THE PRACTICE OF RECORDING real estate documents is based on law in England which traveled to the New World with the colonists. Public land registers were appointed in colonial America to keep accurate records. A system of registration was necessary to prove rights to persons who first made claims to property.
IN 1787 THE NORTHWEST TERRITORY was formed, encompassing all lands north and west of the Ohio River. A Recorder's office was established in each county. Ohio became a state in 1803 and although the state legislature mandated that a Recorder be appointed in each county by the Judges of the Court of Common Pleas. In 1829 the Recorder's office became an elective position and in 1936 the term was established at four years.
TODAY THE COUNTY RECORDER KEEPS AND MAINTAINS accurate land records that are current, legible and easily accessible. An important aspect of the Recorder's work is to index each document so it may be readily located. Accurate indexing makes it possible for persons searching land records to find the documents necessary to establish a "chain title" (history of ownership) and ensures that any debt or encumbrances against the property are evident. These invaluable records are utilized by the general public, attorneys, historians, genealogists and land title examiners.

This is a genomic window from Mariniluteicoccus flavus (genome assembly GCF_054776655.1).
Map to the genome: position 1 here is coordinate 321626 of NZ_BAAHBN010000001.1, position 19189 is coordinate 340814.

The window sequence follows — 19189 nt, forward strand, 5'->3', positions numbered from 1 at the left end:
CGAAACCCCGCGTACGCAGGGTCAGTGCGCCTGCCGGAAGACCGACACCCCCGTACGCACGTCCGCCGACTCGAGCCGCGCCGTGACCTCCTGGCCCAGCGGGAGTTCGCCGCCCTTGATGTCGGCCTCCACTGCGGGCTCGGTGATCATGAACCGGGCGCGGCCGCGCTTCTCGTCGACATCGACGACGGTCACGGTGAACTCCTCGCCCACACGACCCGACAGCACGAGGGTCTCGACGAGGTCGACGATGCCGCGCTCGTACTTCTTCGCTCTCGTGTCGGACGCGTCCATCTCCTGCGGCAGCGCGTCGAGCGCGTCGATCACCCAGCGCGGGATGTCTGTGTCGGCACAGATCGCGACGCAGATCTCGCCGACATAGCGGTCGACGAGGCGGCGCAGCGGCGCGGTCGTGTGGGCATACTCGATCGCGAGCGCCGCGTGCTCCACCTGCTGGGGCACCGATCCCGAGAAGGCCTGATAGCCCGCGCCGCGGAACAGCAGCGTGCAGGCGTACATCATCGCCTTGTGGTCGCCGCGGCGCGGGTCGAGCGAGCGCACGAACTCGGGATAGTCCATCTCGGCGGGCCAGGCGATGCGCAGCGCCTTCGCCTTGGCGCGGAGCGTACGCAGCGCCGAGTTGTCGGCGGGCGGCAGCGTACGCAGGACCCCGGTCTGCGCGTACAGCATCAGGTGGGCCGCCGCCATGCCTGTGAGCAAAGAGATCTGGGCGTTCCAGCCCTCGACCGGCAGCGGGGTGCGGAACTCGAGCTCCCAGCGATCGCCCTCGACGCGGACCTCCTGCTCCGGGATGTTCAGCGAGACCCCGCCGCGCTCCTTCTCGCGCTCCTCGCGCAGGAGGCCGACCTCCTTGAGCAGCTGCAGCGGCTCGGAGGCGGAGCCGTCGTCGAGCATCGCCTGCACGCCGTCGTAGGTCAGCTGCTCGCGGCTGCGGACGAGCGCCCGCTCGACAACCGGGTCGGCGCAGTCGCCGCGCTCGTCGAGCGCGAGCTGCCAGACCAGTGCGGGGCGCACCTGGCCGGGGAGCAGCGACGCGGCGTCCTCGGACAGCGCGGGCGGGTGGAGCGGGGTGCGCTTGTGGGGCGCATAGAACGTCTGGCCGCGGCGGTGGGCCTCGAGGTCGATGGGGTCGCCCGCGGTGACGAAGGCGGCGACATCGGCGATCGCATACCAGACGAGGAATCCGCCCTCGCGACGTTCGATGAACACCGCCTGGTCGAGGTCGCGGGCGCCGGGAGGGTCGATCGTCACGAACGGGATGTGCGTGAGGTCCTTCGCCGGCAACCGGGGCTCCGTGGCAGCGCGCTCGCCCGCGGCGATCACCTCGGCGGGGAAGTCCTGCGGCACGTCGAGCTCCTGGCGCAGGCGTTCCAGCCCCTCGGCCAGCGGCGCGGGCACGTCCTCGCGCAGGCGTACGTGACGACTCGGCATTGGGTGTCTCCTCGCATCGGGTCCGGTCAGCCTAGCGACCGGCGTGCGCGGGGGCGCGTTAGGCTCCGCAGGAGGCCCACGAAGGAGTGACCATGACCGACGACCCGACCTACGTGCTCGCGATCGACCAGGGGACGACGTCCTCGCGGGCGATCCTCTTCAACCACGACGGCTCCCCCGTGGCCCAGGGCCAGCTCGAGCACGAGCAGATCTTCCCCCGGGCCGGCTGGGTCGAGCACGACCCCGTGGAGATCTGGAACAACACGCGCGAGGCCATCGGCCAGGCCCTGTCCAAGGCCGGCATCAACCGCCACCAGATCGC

On December 17, 1817, the Ohio government authorized the creation of Brown County. The county was originally parts of Adams and Clermont Counties. Brown County was named for General Jacob Brown, an American hero from the War of 1812. County residents, including John Rankin, played a major role in the abolitionist movement and Underground Railroad during the 1830s, 1840s, 1850s, and the 1860s. President Ulysses S. Grant also resided in Brown County during his youth. The Ohio History Connection maintains the Rankin House, Grant Boyhood Home and Grant Schoolhouse as historic sites in Brown County.
Brown County is located in southwestern Ohio, and its southern border resides upon the Ohio River. Brown County's 492 square miles are overwhelmingly rural, with just one-tenth of one percent of the county qualifying as urban area. The largest community in the county is Georgetown, the county seat, which had a population of 3,691 people in 2000. Despite the small urban population, unlike most rural Ohio counties, Brown County experienced tremendous growth between 1990 and 2000. Between 1995 and 2000, approximately twelve thousand people moved to Brown County, increasing the county's population to 42,285 residents.